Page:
This election year, the Republican platform opposes U.S. involvement with the International Criminal Court on the mistaken basis that this would give the ICC jurisdiction over U.S. troops. It discounts our commitment to reduce our stockpile of nuclear weapons, reversing the U.S. commitment to nuclear non-proliferation. The human rights section is a measly five sentences. The most shockingly offensive section, however, is the point encouraging that the US should limit the amount of foreign aid and UN funding, despite saying that "Foreign aid should serve our national interest, an essential part of which is the peaceful development of less advanced and vulnerable societies in critical parts of the world."
Much has been made of the sizzling weather this summer. You've heard about it around the water cooler and in line at Starbucks. This week, the National Oceanic and Atmospheric Administration announced that July was the hottest month in United States history. 3,215 daily high temperature records were set or tied in June. More than 63 percent of the country in the lower 48 states is experiencing drought. Whether the high temperatures are caused by a broader climate change trend is unclear, but the heat will inevitably affect short-term crop supply, meat prices, and land arability. Moreover, the heat, if part of a climate change regime, could also affect the frequency, duration, and intensity of armed conflicts.
The Arms Trade Treaty (ATT) will not pass this year and sources suggest the United States was central to its failure. The US showed little dissatisfaction throughout the month-long conference, but raised major concerns in the final hours of negotiations that ultimately killed the treaty.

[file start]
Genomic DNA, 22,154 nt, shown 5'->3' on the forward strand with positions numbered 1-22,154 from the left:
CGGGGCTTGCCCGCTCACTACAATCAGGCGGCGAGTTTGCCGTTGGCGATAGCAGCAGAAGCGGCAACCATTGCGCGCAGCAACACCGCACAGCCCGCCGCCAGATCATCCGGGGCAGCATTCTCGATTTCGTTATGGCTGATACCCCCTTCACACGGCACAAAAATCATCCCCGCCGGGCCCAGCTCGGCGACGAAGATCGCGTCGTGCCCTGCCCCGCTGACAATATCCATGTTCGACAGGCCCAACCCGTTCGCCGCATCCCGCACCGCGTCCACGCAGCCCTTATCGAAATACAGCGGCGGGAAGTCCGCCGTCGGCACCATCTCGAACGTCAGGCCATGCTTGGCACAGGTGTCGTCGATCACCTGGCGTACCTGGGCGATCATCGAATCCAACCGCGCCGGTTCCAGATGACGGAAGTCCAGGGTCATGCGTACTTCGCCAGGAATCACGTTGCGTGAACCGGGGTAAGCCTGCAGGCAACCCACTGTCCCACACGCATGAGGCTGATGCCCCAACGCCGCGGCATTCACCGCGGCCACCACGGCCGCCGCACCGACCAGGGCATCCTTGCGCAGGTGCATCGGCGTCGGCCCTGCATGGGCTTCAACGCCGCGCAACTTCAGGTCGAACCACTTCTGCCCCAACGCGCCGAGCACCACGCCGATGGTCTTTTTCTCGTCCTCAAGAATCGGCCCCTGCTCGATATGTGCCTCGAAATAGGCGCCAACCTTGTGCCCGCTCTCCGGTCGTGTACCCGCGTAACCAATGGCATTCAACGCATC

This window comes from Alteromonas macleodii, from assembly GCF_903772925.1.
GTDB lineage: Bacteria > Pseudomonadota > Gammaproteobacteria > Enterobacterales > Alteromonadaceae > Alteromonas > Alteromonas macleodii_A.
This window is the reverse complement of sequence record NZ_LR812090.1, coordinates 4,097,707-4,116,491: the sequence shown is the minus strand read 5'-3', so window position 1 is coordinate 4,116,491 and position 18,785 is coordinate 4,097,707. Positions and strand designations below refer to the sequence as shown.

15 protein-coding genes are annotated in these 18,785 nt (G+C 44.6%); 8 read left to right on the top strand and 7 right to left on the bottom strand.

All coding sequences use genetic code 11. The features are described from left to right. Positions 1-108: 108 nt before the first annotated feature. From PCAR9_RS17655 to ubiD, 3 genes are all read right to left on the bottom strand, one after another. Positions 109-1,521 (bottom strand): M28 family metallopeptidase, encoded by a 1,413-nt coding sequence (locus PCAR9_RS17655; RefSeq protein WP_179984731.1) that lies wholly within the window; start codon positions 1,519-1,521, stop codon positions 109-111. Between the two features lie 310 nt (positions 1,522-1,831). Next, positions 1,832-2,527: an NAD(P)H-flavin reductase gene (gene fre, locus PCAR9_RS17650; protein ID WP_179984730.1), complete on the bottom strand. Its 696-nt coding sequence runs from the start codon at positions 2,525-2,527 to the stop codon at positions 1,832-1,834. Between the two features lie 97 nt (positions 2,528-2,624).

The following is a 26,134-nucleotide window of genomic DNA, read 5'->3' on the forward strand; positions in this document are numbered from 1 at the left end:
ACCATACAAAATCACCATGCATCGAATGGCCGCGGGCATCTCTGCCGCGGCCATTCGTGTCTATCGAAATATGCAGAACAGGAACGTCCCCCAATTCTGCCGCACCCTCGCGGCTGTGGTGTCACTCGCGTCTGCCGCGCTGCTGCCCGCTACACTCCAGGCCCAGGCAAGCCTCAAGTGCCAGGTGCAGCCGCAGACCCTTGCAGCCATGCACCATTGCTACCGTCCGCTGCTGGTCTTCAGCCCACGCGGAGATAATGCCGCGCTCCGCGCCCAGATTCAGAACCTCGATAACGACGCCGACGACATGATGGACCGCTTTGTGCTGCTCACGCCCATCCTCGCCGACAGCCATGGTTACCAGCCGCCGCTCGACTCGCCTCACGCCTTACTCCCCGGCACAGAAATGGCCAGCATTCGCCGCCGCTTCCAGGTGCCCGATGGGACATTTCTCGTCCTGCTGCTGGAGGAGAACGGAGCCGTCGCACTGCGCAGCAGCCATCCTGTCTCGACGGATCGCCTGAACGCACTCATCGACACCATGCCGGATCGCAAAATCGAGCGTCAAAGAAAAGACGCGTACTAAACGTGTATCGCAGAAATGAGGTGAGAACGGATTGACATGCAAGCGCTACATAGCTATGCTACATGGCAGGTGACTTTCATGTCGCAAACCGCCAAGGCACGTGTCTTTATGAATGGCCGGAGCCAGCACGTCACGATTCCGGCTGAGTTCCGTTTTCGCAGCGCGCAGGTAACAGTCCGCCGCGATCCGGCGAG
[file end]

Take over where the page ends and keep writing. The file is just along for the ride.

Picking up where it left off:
The potential treaty would have been a historic advancement for international peace and security. It sought tougher regulation of the international sale of arms and the transfer of arms to perpetrators and potential perpetrators of atrocities.
GlobalSolutions.org remains committed to passing a meaningful arms treaty. We highlighted the broad significance of the treaty by sending the names of over 5,000 supporters to Secretary Clinton and other top diplomats. The Control Arms coalition also presented negotiators with several hundred thousand petition signatures supporting more regulation.
For the past two and a half years, a big part of my job at Global Solutions has involved managing the work of our political action committee, Global Solutions PAC. I've met with congressional candidates from around the country, listened to their views on foreign policy, recommended endorsements and contributions to their campaigns, and attended fundraisers to show our support. It's been a great experience, and one that has taught me quite a lot.
Now, as I prepare to leave Global Solutions and embrace new opportunities, I look back on my time here and have a few thoughts and memories I'd like to share with you.